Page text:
Recently, while reading through Augustine’s “On Christian Doctrine,” I stumbled across an enlightening section on self-love, loving other and loving God. Augustine wrote: 
“He is a man of just and holy life who forms an unprejudiced estimate of things, and keeps his affections also under strict control, so that he neither loves what he ought not to love, nor fails to love what he ought to love, nor loves that more which ought to be loved less, nor loves that equally which ought to be loved either less or more, nor loves that less or more which ought to be loved equally. No sinner is to be loved as a sinner; and every man is to be loved as a man for God’s sake; but God is to be loved for His own sake. And if God is to be loved more than any man, each man ought to love God more than himself. Likewise we ought to love another man better than our own body, because all things are to be loved in reference to God, and another man can have fellowship with us in the enjoyment of God, whereas our body cannot; for the body only lives through the soul, and it is by the soul that we enjoy God.”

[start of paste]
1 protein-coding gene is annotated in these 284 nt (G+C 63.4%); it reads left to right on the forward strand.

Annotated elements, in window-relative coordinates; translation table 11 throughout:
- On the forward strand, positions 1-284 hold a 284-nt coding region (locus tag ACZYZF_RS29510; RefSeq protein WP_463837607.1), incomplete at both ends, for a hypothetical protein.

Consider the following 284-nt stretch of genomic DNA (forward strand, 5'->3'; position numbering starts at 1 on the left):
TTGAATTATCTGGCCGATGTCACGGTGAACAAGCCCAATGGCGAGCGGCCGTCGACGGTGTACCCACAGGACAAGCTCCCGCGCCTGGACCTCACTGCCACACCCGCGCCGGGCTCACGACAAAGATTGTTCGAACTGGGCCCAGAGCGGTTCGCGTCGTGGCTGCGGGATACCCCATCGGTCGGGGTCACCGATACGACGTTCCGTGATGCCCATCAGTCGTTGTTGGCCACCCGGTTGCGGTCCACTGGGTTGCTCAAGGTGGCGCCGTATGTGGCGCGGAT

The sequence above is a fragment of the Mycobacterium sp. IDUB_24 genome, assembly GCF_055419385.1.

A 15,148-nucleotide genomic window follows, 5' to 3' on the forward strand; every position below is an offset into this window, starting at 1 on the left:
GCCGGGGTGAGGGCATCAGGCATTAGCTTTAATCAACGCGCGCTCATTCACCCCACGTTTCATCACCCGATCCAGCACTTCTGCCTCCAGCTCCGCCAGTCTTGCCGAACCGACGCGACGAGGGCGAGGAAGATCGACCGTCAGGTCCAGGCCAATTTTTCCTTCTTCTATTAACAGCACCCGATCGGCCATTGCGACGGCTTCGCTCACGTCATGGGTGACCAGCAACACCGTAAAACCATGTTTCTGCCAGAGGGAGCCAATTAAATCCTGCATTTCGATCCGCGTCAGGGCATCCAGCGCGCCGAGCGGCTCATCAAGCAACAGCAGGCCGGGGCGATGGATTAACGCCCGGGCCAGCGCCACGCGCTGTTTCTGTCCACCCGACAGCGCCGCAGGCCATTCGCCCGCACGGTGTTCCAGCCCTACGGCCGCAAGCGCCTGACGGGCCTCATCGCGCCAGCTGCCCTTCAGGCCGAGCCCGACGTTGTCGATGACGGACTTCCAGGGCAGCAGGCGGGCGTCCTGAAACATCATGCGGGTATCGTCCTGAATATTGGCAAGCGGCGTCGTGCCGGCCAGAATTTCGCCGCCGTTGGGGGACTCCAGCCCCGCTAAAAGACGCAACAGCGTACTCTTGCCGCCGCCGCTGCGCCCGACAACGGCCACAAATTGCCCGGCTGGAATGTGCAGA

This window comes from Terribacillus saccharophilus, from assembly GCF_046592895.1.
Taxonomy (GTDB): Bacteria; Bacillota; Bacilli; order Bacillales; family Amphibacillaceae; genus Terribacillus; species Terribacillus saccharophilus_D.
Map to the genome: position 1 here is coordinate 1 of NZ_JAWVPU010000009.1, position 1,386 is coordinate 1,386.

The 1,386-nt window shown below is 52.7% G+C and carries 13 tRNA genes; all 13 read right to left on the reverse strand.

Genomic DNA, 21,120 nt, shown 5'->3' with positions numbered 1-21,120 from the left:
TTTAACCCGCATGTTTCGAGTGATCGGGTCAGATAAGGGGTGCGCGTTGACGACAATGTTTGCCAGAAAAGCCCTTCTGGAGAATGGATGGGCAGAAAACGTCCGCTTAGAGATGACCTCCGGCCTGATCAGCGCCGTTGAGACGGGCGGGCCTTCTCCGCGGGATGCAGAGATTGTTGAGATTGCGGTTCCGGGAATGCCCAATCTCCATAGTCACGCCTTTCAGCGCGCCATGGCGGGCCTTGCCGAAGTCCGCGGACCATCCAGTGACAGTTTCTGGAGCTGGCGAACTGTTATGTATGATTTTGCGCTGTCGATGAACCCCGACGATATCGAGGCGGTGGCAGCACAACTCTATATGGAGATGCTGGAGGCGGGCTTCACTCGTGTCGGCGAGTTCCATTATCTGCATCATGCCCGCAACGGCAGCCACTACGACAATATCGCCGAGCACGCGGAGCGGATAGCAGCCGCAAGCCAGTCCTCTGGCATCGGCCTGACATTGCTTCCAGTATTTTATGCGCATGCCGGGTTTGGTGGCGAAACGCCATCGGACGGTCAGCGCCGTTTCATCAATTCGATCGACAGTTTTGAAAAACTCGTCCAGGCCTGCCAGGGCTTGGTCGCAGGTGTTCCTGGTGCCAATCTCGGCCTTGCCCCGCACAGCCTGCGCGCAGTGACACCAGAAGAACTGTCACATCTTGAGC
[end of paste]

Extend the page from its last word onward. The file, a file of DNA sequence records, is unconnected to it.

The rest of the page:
If we endure the enigmatic language of Augustine’s opening sentence, we come to what is one of the most profound thoughts on the relationship between the first and second greatest commandments. “No sinner is to be loved as a sinner,” he wrote, “and every man is to be loved as a man for God’s sake; but God is to be loved for His own sake. And if God is to be loved more than any man, each man ought to love God more than himself.” Augustine is walking back from the second great commandment to the first great commandment; and, in that way, is showing that we cannot properly understand the second great commandment if we do not rightly understand the first.